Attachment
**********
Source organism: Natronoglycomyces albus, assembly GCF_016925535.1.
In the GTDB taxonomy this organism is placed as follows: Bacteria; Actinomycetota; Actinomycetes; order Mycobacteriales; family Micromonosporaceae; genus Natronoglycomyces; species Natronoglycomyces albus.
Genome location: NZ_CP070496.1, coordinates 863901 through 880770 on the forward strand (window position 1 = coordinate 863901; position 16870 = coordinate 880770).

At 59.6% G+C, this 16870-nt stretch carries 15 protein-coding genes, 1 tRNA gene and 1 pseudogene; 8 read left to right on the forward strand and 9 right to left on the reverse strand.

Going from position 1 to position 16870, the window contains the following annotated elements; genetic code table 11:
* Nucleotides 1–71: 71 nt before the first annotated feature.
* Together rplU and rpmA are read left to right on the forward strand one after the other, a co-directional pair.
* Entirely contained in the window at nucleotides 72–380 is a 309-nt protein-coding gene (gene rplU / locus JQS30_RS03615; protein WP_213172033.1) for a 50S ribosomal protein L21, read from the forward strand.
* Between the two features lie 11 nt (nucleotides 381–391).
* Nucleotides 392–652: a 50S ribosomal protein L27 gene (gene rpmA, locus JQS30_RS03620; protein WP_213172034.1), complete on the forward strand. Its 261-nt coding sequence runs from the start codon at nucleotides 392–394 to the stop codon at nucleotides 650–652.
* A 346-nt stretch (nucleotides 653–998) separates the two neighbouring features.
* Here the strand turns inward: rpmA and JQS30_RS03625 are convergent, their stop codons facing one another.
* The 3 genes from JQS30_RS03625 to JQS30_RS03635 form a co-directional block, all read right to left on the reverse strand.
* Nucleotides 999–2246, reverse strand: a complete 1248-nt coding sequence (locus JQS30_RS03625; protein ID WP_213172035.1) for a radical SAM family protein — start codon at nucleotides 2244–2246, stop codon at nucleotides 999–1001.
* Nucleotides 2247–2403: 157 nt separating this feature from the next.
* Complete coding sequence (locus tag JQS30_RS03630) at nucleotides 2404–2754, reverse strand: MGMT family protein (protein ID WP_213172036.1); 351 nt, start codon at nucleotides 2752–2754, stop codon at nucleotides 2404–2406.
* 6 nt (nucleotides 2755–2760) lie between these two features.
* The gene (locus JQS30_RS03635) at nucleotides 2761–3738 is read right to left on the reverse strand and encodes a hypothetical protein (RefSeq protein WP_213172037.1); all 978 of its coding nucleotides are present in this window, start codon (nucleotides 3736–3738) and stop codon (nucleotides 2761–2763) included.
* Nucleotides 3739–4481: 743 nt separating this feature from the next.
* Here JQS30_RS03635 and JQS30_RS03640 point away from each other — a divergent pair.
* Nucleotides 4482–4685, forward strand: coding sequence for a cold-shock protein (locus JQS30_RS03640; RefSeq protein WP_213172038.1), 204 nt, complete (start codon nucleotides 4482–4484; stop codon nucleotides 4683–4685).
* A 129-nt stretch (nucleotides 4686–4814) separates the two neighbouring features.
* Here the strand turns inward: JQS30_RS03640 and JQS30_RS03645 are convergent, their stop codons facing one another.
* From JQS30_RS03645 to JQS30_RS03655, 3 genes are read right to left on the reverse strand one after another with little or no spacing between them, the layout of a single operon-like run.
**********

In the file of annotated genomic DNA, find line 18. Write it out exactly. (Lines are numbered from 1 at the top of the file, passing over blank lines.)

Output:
* The gene (locus JQS30_RS03635) at nucleotides 2761–3738 is read right to left on the reverse strand and encodes a hypothetical protein (RefSeq protein WP_213172037.1); all 978 of its coding nucleotides are present in this window, start codon (nucleotides 3736–3738) and stop codon (nucleotides 2761–2763) included.